Oracle announced its third quarter results with Larry Ellison, Founder and CTO Oracle and Mark Hurd, Oracle CEO in typically bullish mood. Overall, revenues were up 1% to $9.193 billion. However, that revenue was boosted by Cloud Services and license support contributing $6.609 billion up 3%, 72% of revenues.
Other results were not as positive. Cloud license and on-premise license revenue fell 4% to $867 million. Hardware fell 4% to $904 million. Services fell 5% to $813 million. With costs of delivering those services rising by 2% it meant that profits were down. In contrast the profits of hardware actually increased as Oracle cut costs for delivering hardware by 12%. Shares fell slightly on the results, closing down 0.14% at $49.18.
ERP driving growth at Oracle
In a canned statement Safra Catz, Oracle CEO commented: “We are off to an excellent start with Q1 non-GAAP earnings per share growing 19% in constant currency. That strong earnings per share growth rate increases my confidence that we will deliver on another fiscal year of double-digit non-GAAP earnings per share growth.”
Where that revenue is coming from is the question. Ellison is still confident about the autonomous database again citing SAP, Salesforce and Amazon as using the database for their own services. The language is shifting now though with SAP migrating most cloud customers to SAP HANA. Ellison is confident of catching Amazon though stating: “Today, we may be behind Amazon in infrastructure market share, but we are way ahead of Amazon in cloud infrastructure technology. We think that will allow us to gain market share in infrastructure in the cloud very, very rapidly.” (Source Seeking Alpha)
On ERP both Ellison and Hurd called out Airbnb as a customer that is moving from Workday to Oracle Fusion ERP. However, although they mentioned TNT in Europe as probably moving from both SAP and Workday to Oracle, this was because it was acquired by FedEx, traditionally an Oracle customer. Hurd also mentioned several other significant wins including City of Sunnyvale; Equity Bank in Europe and the Federal Home Loan Mortgage Corporation. HCM also had a good quarter with Hurd citing Marriott, Fortis and the government of Saskatchewan.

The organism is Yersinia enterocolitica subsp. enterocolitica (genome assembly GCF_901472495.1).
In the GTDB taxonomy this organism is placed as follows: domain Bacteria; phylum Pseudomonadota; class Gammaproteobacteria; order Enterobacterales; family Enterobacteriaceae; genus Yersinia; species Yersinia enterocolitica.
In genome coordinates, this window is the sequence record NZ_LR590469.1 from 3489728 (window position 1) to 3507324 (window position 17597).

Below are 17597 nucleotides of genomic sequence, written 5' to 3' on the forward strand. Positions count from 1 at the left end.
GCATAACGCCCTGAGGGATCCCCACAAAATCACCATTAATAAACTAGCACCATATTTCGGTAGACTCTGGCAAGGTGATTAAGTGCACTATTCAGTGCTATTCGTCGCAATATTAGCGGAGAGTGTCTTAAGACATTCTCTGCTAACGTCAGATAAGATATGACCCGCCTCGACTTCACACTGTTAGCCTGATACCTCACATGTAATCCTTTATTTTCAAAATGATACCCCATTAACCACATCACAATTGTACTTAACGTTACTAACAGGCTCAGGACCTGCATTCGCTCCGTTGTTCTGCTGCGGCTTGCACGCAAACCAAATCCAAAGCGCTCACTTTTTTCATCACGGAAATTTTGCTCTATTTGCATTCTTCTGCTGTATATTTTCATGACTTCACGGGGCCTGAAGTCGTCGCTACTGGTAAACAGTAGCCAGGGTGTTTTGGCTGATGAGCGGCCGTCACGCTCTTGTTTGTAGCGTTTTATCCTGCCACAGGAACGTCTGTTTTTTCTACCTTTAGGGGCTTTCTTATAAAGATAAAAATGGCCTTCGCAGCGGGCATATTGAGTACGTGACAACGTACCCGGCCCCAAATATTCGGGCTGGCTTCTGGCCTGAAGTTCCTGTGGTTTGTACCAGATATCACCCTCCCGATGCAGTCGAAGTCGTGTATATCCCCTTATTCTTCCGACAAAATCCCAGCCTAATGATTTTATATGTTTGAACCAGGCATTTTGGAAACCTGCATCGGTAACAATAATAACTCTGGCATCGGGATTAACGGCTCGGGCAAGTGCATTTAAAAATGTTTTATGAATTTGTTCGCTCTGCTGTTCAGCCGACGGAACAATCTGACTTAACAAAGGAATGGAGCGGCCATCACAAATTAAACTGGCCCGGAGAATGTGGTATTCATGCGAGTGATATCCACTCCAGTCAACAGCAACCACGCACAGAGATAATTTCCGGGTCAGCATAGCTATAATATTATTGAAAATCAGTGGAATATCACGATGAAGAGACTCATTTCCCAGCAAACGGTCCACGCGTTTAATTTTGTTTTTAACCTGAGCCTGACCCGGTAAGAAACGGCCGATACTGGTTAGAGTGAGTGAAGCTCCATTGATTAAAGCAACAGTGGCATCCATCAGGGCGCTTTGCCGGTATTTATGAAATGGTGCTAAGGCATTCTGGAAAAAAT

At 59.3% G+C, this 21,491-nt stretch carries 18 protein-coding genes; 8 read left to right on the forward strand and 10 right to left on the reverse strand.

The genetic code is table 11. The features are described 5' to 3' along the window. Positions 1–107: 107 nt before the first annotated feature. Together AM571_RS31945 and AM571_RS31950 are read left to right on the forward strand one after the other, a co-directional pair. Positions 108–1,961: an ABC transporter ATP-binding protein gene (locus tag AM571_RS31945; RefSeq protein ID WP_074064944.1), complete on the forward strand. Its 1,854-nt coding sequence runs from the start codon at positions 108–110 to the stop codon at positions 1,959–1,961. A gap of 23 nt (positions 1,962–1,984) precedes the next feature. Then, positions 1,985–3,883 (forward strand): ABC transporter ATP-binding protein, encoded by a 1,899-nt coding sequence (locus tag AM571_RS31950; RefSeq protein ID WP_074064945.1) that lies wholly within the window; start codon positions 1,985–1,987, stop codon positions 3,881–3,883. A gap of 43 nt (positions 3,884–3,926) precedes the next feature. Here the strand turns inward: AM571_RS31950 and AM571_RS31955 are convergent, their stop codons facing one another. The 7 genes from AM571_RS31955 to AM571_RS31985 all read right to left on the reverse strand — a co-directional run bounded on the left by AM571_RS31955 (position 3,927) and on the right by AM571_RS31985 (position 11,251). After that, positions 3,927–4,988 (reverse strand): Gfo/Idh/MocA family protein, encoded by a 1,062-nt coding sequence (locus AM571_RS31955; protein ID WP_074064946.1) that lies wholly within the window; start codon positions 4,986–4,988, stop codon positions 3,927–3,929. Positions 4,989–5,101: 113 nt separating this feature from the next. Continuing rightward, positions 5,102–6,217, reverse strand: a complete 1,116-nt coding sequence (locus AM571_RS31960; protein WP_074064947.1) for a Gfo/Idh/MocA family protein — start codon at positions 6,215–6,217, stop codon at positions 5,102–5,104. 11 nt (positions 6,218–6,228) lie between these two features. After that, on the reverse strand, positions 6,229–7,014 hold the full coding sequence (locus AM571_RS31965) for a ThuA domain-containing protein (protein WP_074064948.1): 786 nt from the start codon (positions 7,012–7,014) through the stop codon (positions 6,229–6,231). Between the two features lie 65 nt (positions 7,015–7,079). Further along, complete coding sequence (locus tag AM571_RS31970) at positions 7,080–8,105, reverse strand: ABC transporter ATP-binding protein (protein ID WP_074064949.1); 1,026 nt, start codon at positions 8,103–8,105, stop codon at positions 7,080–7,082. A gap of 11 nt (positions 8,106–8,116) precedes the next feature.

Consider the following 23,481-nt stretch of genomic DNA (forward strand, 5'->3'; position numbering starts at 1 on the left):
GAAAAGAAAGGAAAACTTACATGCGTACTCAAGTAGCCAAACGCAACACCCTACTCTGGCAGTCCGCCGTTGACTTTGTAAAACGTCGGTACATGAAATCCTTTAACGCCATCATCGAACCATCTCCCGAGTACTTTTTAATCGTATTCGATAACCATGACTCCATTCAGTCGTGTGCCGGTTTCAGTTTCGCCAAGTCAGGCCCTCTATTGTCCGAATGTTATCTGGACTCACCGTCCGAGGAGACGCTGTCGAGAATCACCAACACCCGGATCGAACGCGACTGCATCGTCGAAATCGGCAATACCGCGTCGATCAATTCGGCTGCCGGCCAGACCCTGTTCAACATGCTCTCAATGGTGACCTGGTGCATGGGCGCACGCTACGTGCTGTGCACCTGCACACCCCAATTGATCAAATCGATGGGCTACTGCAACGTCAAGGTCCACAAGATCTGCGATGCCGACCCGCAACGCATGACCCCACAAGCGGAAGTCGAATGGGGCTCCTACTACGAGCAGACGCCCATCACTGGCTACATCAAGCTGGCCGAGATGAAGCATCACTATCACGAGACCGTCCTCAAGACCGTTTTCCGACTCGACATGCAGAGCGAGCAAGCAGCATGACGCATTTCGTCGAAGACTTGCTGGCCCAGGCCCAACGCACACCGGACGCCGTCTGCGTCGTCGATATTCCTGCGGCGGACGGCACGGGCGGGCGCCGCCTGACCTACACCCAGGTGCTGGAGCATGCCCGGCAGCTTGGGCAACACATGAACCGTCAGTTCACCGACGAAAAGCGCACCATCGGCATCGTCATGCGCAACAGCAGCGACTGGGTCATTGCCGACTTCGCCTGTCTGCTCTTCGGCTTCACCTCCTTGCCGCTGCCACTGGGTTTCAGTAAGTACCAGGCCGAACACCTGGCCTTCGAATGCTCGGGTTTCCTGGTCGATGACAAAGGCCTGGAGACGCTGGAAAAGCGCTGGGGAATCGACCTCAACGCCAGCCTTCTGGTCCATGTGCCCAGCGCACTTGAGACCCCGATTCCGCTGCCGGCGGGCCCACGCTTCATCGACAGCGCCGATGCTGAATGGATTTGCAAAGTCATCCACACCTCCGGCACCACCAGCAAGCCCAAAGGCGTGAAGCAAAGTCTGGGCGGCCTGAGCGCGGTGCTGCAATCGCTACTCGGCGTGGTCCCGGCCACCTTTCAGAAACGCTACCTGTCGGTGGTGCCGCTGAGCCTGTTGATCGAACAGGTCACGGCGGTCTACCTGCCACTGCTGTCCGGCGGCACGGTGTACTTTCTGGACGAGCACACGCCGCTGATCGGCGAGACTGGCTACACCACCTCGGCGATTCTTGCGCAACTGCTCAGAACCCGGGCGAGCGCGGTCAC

While Fusion has been performing well, it is NetSuite that had one of its biggest mentions since the acquisition. Hurd commented: “NetSuite ERP had a spectacular quarter.” He added that revenues were up 26% and bookings up 40%, 39% in the quarter. He also added that the growth followed a huge fourth quarter where bookings growth for NetSuite had been 70%.
Total annualized revenue for NetSuite is now $800 million, a significant contributor to Oracle revenues. Though it should be noted that NetSuite revenues in 2015 were $741.15 and in three quarters of 2016 were $691 million.
Mark Hurd actually commented: “That follows on bookings growth that was greater than, call it roughly 70% for NetSuite in Q4. Our verticals were up 41%, and annualized revenue is now $800 million.” It has been pointed out that the $800 million refers to the revenue from verticals rather than NetSuite. There was no separation of the NetSuite figures in the quarterly figures. However this likely places the annualised figures significantly higher than $800 million bearing in mind the growth in revenues that Oracle has announced consistently for NetSuite.
And in the future
Looking forward, Catz was cautious about the next few quarters. Total revenues are expected to grow between 0% and 2%. Earnings per share was targeted by Catz though as expecting to grow between 12% and 16% ($0.78 and $0.80). Though this was caveated with a stable tax rate at 20%.
Ellison hopes and expects that revenue to come from the autonomous database again pushing its benefits over Amazon: “The Oracle Autonomous Database is now available on our second generation, highly-secure “Bare-Metal” cloud infrastructure. Oracle’s Autonomous Database is faster, easier-to-use, more reliable, more secure and much lower cost than Amazon’s databases. And Oracle is the only database that can automatically patch itself while running to protect your data from data theft. These are just some of the reasons why Amazon uses the Oracle database to run its business.”
Oracle has not split out revenues from IaaS and PaaS in this quarter. Nor have there been many major announcements about customers moving to the Oracle autonomous database. AT&T signed the strategic agreement several months ago and Drop Tank is another customer to embrace the new product.
What does this mean?
NetSuite is becoming the most significant buy that Oracle has ever made. It has more than 15,000 customers. Fusion is now approaching 5,500. As NetSuite customers outgrow the application, they now have a natural upgrade path. Though possibly not an easy one. While Oracle would like to say that they are replacing a lot of Workday installations, the opposite is probably still true. Where Oracle is winning is in the mid market and NetSuite is helping that drive.
There is still time for IaaS and PaaS solutions to make headline deals and with Oracle OpenWorld approaching, there might be some big announcements. It will also be interesting to see whether Ellison announces the autonomous cybersecurity, mentioned a year ago.
Operating Cash Flow remains strong up 2% with more than $15.5 billion at the end of the quarter. The Board agreed to increase share repurchases to $12 billion. Does this mean that a significant acquisition is off the table? Possibly. But it is unlikely that Oracle will halt acquisitions. NetSuite may need strengthening in some verticals and may look to acquire some of the partner applications to further accelerate its growth for example.